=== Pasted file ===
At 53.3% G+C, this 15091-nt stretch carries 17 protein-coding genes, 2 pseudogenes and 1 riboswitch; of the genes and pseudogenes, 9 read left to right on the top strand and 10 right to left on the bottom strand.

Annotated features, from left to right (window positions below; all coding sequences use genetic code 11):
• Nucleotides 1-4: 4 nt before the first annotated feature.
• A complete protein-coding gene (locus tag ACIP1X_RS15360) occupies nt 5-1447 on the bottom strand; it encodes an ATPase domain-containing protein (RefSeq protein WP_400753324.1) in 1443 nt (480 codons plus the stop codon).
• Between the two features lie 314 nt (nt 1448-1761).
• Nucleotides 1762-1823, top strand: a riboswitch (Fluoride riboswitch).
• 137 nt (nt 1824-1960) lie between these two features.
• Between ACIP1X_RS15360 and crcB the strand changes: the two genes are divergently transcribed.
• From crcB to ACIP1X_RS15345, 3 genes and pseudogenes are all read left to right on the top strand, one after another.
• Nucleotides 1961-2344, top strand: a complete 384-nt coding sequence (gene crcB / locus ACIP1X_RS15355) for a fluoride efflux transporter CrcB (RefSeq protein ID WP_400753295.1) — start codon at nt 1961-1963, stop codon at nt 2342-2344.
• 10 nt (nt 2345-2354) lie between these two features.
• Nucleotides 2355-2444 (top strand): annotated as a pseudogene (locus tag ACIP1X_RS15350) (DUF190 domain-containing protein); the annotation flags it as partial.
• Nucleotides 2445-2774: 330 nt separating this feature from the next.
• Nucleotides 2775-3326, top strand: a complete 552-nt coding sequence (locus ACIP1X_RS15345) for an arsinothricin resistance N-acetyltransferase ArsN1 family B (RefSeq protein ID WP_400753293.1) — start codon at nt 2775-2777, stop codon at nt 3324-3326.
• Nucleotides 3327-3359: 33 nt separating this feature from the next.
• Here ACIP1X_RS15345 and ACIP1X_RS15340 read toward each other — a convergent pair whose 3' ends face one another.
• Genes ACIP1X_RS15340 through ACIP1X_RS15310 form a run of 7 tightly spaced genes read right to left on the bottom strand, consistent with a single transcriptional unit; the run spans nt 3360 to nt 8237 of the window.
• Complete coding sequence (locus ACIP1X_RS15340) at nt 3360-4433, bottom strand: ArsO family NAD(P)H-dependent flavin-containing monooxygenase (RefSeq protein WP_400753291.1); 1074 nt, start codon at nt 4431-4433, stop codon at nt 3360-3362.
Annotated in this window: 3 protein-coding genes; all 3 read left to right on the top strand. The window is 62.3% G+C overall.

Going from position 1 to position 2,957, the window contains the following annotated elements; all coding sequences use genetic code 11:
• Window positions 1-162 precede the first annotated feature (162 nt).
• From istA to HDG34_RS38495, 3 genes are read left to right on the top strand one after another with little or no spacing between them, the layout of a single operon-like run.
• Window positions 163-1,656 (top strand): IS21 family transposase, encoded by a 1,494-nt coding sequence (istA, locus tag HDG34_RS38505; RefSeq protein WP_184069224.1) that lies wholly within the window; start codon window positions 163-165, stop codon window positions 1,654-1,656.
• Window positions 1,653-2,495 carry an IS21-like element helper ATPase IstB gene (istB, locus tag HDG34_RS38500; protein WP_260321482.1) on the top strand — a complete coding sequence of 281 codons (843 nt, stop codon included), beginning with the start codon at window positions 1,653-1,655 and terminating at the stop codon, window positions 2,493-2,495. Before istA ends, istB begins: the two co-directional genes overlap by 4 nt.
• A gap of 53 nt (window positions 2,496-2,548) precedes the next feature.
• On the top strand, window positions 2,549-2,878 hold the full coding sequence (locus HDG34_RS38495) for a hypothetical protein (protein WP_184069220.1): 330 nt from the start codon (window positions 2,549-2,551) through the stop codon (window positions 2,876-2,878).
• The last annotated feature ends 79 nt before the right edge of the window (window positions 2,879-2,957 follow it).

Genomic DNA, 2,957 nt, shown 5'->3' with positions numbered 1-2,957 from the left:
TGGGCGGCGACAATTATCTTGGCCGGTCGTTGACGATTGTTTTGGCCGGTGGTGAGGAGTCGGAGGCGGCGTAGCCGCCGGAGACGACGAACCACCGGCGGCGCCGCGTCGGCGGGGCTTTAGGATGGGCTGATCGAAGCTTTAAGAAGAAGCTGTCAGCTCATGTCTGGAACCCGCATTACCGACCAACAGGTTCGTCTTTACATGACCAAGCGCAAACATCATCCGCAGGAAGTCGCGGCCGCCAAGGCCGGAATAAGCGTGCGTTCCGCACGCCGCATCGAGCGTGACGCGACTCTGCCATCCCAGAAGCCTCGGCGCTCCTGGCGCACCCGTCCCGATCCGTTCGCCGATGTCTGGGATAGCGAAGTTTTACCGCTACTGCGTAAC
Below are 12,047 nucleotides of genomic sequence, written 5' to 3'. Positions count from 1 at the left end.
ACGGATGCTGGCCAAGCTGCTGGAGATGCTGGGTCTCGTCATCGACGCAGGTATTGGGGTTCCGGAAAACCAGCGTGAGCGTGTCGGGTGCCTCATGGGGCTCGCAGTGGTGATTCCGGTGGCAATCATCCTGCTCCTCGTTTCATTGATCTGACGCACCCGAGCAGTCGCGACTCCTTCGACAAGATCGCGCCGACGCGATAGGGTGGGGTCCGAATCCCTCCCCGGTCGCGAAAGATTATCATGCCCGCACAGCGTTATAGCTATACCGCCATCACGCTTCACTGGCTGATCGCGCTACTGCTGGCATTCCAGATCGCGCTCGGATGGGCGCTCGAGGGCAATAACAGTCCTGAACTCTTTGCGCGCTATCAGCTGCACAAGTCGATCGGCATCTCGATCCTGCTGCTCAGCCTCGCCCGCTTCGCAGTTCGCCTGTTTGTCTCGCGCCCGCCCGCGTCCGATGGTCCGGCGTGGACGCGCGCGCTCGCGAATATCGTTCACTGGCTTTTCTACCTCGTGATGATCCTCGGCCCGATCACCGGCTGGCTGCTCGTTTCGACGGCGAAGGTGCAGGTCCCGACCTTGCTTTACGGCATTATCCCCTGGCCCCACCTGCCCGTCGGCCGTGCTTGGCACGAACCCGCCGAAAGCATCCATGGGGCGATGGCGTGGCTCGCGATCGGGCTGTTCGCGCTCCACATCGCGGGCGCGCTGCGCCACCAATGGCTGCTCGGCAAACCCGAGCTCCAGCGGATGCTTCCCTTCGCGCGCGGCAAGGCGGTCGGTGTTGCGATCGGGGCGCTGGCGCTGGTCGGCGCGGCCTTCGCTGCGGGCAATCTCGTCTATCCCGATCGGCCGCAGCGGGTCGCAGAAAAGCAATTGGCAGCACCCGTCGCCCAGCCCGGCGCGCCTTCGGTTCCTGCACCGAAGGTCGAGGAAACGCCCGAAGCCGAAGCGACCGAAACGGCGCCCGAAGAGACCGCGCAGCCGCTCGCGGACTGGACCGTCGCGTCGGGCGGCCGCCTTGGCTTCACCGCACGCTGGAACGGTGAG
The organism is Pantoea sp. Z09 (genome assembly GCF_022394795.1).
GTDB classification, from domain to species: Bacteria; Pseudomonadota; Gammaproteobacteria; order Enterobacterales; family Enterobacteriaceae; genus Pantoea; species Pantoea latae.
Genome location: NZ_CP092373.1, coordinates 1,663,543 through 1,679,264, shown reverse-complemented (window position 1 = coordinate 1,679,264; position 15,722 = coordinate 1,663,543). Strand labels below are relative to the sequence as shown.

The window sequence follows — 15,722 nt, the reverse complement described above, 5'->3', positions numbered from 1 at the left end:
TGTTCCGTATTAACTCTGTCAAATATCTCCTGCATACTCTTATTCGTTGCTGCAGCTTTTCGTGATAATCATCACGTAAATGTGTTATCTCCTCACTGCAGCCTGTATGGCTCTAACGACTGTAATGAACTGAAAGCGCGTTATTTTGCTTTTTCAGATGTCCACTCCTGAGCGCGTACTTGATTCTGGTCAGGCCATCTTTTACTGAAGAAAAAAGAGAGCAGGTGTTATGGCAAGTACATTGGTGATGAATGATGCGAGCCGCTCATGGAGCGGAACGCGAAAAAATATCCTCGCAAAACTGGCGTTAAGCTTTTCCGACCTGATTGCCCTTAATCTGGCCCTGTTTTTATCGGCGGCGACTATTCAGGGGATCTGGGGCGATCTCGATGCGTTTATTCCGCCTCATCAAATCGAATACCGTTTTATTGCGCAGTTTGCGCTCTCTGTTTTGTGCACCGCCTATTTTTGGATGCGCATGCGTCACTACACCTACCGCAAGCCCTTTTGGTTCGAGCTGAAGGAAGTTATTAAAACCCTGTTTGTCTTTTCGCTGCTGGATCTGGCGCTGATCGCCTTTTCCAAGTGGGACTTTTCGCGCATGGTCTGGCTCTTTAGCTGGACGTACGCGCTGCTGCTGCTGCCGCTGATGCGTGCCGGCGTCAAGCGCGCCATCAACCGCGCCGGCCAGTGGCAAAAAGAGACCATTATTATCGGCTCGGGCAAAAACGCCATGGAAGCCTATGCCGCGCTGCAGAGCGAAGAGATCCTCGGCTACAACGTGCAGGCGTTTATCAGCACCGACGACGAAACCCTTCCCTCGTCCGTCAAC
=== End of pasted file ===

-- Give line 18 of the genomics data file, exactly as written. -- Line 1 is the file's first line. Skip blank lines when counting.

• Complete coding sequence (locus ACIP1X_RS15340) at nt 3360-4433, bottom strand: ArsO family NAD(P)H-dependent flavin-containing monooxygenase (RefSeq protein WP_400753291.1); 1074 nt, start codon at nt 4431-4433, stop codon at nt 3360-3362.